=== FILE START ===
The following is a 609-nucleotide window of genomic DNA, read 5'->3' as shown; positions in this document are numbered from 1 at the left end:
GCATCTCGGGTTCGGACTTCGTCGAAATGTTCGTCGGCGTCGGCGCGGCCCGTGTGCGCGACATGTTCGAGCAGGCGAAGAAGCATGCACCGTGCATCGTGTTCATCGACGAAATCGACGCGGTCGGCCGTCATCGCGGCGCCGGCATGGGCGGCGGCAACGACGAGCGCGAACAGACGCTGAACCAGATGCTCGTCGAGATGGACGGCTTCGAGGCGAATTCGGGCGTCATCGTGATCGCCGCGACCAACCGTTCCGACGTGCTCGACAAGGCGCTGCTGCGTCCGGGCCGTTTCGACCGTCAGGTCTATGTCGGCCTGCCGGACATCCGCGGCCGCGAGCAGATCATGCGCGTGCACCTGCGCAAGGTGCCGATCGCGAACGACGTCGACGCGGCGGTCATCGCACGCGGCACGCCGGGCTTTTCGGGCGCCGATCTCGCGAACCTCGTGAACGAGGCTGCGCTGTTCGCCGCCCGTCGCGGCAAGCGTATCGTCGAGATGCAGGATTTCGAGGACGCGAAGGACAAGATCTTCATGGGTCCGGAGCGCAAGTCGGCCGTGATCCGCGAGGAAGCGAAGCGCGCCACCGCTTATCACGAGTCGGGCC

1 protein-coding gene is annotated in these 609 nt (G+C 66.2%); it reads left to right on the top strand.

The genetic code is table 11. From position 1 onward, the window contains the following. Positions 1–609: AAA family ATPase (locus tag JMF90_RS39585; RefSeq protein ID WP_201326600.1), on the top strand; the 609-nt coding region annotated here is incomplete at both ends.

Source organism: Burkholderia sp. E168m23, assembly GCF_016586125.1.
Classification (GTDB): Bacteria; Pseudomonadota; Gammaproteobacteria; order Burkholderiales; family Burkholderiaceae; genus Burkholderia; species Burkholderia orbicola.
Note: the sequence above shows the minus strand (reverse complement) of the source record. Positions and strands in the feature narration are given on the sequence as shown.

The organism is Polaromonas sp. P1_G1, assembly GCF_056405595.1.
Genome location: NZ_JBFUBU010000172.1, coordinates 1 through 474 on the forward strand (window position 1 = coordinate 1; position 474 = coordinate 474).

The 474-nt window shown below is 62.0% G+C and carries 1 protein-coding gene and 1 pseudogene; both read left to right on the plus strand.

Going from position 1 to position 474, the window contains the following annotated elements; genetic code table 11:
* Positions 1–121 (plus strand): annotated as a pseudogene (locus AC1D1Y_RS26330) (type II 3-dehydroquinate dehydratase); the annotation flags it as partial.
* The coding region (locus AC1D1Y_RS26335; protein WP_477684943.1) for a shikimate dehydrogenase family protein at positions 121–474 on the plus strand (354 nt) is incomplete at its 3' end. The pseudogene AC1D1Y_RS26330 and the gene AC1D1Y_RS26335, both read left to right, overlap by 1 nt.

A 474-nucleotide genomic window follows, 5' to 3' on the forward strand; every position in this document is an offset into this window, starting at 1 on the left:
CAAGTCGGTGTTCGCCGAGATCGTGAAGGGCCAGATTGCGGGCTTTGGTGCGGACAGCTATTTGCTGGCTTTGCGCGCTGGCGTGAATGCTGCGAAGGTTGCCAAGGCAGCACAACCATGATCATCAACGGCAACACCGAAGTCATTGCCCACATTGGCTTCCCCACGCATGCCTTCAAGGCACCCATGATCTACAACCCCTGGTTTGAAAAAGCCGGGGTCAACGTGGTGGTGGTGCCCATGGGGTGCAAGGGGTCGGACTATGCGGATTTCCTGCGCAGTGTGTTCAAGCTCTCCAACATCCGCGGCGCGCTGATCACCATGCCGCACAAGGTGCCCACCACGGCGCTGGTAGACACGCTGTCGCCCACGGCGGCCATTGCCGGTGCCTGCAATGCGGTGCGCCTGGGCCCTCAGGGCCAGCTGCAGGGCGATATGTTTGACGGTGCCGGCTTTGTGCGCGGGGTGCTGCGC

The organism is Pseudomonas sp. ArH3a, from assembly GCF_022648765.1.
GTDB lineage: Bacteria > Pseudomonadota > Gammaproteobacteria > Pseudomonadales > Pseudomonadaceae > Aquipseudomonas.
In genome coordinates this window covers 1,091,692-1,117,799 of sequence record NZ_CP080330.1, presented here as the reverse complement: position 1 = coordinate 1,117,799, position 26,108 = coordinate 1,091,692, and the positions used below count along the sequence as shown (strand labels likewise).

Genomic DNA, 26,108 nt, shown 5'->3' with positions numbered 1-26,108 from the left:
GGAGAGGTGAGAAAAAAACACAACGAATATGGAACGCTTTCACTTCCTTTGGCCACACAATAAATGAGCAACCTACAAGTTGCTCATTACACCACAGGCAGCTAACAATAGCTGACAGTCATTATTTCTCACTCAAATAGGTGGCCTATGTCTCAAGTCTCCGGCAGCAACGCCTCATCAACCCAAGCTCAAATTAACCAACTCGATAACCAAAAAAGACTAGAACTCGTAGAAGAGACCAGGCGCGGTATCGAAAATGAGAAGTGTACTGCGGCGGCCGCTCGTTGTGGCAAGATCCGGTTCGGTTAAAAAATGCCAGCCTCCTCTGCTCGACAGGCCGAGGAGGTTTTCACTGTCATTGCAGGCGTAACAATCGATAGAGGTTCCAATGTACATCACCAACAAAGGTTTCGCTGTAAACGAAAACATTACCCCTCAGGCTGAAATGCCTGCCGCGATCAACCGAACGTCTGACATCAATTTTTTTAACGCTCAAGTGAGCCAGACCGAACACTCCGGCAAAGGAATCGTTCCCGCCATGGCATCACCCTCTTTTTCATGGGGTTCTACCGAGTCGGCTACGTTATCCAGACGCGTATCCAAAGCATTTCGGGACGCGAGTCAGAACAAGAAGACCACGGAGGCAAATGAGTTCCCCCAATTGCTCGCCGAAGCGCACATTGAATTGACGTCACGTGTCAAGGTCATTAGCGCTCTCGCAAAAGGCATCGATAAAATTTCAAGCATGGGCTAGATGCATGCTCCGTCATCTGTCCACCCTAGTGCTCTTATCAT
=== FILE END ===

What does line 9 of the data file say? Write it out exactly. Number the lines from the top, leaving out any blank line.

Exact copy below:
Genome location: NZ_JBFUBU010000172.1, coordinates 1 through 474 on the forward strand (window position 1 = coordinate 1; position 474 = coordinate 474).